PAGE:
Russia vetoes UN resolution against Crimea referendum
Russia has vetoed a Security Council draft resolution that declared a referendum on the status of the Crimea region "can have no validity".
Russia on Saturday vetoed a UN Security Council draft resolution that declared a planned referendum on the status of Ukraine's Crimea region "can have no validity" and urged nations and international organisations not to recognise it.
The Russian veto of the draft, drawn up by the United States, was expected. Moscow, which has sent military forces to Crimea, is backing Sunday's referendum, which would transfer control of the region from Ukraine to Russia.
"This is a sad and remarkable moment," Samantha Power, the American ambassador to the United Nations, said after the vote by the 15-member Security Council.
Thirteen countries voted in favour, Russia against and China abstained. Russia and China are among the Security Council's five permanent, veto-holding members.
"This annexation ... goes beyond Ukraine, it concerns us all," Gerard Araud, France's UN ambassador, said in a statement. "This veto must be seen as a defeat only for Russia."
The brief resolution noted that the referendum was not backed by the Ukrainian government in Kiev.
"This referendum can have no validity, and cannot form the basis for any alteration of the status of Crimea," it said. It called on "all states, international organisations and specialised agencies not to recognise any alteration of the status of Crimea on the basis of this referendum".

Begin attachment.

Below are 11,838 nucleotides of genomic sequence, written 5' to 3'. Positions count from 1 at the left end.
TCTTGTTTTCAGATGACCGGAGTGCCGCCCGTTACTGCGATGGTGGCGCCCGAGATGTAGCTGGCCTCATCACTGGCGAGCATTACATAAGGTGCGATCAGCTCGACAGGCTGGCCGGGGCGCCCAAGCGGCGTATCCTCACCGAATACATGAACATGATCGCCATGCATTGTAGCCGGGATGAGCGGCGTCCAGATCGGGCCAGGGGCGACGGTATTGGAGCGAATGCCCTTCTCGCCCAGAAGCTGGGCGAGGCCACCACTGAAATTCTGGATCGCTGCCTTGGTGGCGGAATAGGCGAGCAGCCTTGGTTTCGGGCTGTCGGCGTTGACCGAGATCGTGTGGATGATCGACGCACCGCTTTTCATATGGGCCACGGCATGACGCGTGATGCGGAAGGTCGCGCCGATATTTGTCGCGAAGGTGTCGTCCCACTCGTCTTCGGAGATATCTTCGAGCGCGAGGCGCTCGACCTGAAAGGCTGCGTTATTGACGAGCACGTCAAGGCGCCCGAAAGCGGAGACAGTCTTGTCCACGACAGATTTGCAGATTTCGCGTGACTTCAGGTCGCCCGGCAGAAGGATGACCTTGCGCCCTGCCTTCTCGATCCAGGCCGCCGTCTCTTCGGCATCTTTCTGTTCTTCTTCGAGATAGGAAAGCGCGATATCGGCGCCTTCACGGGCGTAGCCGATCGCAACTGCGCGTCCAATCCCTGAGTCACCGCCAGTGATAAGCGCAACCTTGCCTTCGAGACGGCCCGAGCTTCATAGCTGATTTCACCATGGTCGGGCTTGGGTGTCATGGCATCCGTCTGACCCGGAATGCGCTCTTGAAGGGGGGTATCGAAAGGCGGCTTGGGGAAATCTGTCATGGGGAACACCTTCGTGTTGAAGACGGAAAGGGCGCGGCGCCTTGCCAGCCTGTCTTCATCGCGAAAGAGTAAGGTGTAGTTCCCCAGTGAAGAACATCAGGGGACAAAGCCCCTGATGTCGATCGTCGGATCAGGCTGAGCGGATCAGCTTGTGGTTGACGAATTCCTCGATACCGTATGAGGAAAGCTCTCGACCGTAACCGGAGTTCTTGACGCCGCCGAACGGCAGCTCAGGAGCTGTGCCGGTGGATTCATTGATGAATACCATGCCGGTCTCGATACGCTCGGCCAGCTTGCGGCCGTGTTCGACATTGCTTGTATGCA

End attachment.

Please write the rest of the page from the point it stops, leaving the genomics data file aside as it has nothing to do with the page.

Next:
Russia's ambassador to the United Nations, Vitaly Churkin, said before the council met, "No surprises at this vote."
Later, the Russian Foreign Ministry condemned the draft resolution as another US attempt to interfere in Ukraine.
"Unfortunately neither the stability of that country [Ukraine], nor its security nor the flourishing of its citizens concerns Washington," the ministry statement said.
Sunday's vote, dismissed by Kiev as illegal, has triggered the worst East-West crisis since the Cold War, and ratcheted up tensions not only in Crimea but also eastern Ukraine, where two people were killed in clashes late on Friday.
Russia, which has close historical ties to Ukraine and especially to Crimea, began seizing the region after the February 22 ouster of Ukrainian President Viktor Yanukovich.
China has voiced support for Ukraine's sovereignty and territorial integrity during Security Council sessions on the crisis, although diplomats said earlier they were not sure Beijing would break from Russia on Ukraine and further isolate Russia.
"We condemn and oppose all violent acts," Chinese UN Ambassador Liu Jieyi said on Saturday.
"The vote on the draft resolution by the Security Council at this juncture will only result in confrontation and further complicate the situation, which is not in conformity with the common interest of both the people of Ukraine and those of the international community," Xinhua news agency quoted Liu as saying.
"International financial institutions should start to explore how to help maintain economic and financial stability in Ukraine", he added, although China has so far shown little interest in helping the country with financial aid.
US ambassador Power said Russia stood alone and was wrong.
"Crimea is part of Ukraine today. It will be part of Ukraine tomorrow. It will be part of Ukraine next week," she said. "It will be part of Ukraine unless and until its status is changed in accordance of Ukrainian and international law." - Reuters